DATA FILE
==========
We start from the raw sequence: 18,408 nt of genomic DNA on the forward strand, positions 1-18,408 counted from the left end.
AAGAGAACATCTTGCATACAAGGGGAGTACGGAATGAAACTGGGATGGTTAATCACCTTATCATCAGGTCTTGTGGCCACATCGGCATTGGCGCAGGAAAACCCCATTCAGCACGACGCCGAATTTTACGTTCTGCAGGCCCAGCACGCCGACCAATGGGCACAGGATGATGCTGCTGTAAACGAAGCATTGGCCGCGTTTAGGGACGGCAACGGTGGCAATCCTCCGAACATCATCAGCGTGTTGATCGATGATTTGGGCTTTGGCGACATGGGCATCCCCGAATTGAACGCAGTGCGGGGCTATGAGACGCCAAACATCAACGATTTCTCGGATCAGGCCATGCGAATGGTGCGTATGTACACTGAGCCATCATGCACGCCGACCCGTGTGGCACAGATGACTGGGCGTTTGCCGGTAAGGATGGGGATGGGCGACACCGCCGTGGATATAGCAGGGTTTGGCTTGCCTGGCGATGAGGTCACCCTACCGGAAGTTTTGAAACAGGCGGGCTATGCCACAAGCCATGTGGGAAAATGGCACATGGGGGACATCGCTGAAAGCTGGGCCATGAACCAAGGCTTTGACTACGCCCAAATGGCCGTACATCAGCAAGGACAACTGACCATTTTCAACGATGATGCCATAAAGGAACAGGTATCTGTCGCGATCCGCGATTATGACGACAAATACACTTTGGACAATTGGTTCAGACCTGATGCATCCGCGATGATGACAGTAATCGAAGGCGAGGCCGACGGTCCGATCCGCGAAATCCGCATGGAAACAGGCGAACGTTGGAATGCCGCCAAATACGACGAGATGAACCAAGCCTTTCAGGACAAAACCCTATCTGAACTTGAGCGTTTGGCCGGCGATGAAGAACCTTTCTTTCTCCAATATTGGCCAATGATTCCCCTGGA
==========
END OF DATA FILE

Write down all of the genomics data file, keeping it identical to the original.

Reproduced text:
We start from the raw sequence: 18,408 nt of genomic DNA on the forward strand, positions 1-18,408 counted from the left end.
AAGAGAACATCTTGCATACAAGGGGAGTACGGAATGAAACTGGGATGGTTAATCACCTTATCATCAGGTCTTGTGGCCACATCGGCATTGGCGCAGGAAAACCCCATTCAGCACGACGCCGAATTTTACGTTCTGCAGGCCCAGCACGCCGACCAATGGGCACAGGATGATGCTGCTGTAAACGAAGCATTGGCCGCGTTTAGGGACGGCAACGGTGGCAATCCTCCGAACATCATCAGCGTGTTGATCGATGATTTGGGCTTTGGCGACATGGGCATCCCCGAATTGAACGCAGTGCGGGGCTATGAGACGCCAAACATCAACGATTTCTCGGATCAGGCCATGCGAATGGTGCGTATGTACACTGAGCCATCATGCACGCCGACCCGTGTGGCACAGATGACTGGGCGTTTGCCGGTAAGGATGGGGATGGGCGACACCGCCGTGGATATAGCAGGGTTTGGCTTGCCTGGCGATGAGGTCACCCTACCGGAAGTTTTGAAACAGGCGGGCTATGCCACAAGCCATGTGGGAAAATGGCACATGGGGGACATCGCTGAAAGCTGGGCCATGAACCAAGGCTTTGACTACGCCCAAATGGCCGTACATCAGCAAGGACAACTGACCATTTTCAACGATGATGCCATAAAGGAACAGGTATCTGTCGCGATCCGCGATTATGACGACAAATACACTTTGGACAATTGGTTCAGACCTGATGCATCCGCGATGATGACAGTAATCGAAGGCGAGGCCGACGGTCCGATCCGCGAAATCCGCATGGAAACAGGCGAACGTTGGAATGCCGCCAAATACGACGAGATGAACCAAGCCTTTCAGGACAAAACCCTATCTGAACTTGAGCGTTTGGCCGGCGATGAAGAACCTTTCTTTCTCCAATATTGGCCAATGATTCCCCTGGA